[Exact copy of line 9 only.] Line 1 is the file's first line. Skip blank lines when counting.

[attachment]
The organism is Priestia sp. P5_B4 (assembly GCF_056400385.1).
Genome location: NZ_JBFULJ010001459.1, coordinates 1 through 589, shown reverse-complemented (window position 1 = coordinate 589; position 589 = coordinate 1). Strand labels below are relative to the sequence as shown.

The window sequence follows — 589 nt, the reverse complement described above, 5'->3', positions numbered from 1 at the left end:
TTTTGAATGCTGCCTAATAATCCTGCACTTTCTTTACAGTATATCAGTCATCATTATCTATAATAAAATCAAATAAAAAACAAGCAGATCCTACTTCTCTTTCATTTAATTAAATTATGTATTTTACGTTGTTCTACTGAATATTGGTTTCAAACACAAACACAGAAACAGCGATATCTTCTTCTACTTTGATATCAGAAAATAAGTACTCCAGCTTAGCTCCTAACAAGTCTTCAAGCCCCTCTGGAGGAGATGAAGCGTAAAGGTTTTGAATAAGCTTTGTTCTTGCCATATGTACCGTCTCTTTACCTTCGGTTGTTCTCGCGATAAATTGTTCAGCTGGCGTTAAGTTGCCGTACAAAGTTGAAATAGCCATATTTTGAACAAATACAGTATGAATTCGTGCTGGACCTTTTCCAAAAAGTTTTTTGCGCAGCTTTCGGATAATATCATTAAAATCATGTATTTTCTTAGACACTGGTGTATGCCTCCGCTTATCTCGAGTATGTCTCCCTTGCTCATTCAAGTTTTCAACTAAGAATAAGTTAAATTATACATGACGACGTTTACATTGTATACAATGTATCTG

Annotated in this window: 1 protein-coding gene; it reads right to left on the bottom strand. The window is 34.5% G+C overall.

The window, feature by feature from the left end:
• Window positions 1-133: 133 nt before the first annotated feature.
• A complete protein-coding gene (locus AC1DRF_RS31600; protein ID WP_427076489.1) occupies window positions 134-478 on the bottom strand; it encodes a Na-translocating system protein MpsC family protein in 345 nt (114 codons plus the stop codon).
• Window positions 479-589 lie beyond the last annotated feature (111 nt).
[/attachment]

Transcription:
• Window positions 479-589 lie beyond the last annotated feature (111 nt).